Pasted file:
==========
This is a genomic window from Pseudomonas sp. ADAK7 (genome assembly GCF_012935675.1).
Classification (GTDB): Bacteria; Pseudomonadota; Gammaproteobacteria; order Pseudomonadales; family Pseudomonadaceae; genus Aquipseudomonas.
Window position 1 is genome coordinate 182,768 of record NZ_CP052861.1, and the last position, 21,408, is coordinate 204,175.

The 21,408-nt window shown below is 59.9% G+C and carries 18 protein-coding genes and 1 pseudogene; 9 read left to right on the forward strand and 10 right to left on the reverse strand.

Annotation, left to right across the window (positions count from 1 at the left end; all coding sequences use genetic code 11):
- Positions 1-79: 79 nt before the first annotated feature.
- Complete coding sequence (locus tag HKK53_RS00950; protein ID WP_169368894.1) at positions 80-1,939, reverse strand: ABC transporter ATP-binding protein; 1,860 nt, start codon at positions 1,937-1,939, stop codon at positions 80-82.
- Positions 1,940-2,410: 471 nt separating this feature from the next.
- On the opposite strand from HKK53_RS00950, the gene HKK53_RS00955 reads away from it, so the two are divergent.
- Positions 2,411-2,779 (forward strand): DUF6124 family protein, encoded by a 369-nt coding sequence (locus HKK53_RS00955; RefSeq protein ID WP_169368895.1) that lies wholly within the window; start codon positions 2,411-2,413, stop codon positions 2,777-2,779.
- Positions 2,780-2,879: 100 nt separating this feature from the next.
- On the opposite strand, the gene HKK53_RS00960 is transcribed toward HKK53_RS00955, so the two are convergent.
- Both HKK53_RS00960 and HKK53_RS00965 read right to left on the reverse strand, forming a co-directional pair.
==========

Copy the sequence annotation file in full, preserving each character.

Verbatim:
This is a genomic window from Pseudomonas sp. ADAK7 (genome assembly GCF_012935675.1).
Classification (GTDB): Bacteria; Pseudomonadota; Gammaproteobacteria; order Pseudomonadales; family Pseudomonadaceae; genus Aquipseudomonas.
Window position 1 is genome coordinate 182,768 of record NZ_CP052861.1, and the last position, 21,408, is coordinate 204,175.

The 21,408-nt window shown below is 59.9% G+C and carries 18 protein-coding genes and 1 pseudogene; 9 read left to right on the forward strand and 10 right to left on the reverse strand.

Annotation, left to right across the window (positions count from 1 at the left end; all coding sequences use genetic code 11):
- Positions 1-79: 79 nt before the first annotated feature.
- Complete coding sequence (locus tag HKK53_RS00950; protein ID WP_169368894.1) at positions 80-1,939, reverse strand: ABC transporter ATP-binding protein; 1,860 nt, start codon at positions 1,937-1,939, stop codon at positions 80-82.
- Positions 1,940-2,410: 471 nt separating this feature from the next.
- On the opposite strand from HKK53_RS00950, the gene HKK53_RS00955 reads away from it, so the two are divergent.
- Positions 2,411-2,779 (forward strand): DUF6124 family protein, encoded by a 369-nt coding sequence (locus HKK53_RS00955; RefSeq protein ID WP_169368895.1) that lies wholly within the window; start codon positions 2,411-2,413, stop codon positions 2,777-2,779.
- Positions 2,780-2,879: 100 nt separating this feature from the next.
- On the opposite strand, the gene HKK53_RS00960 is transcribed toward HKK53_RS00955, so the two are convergent.
- Both HKK53_RS00960 and HKK53_RS00965 read right to left on the reverse strand, forming a co-directional pair.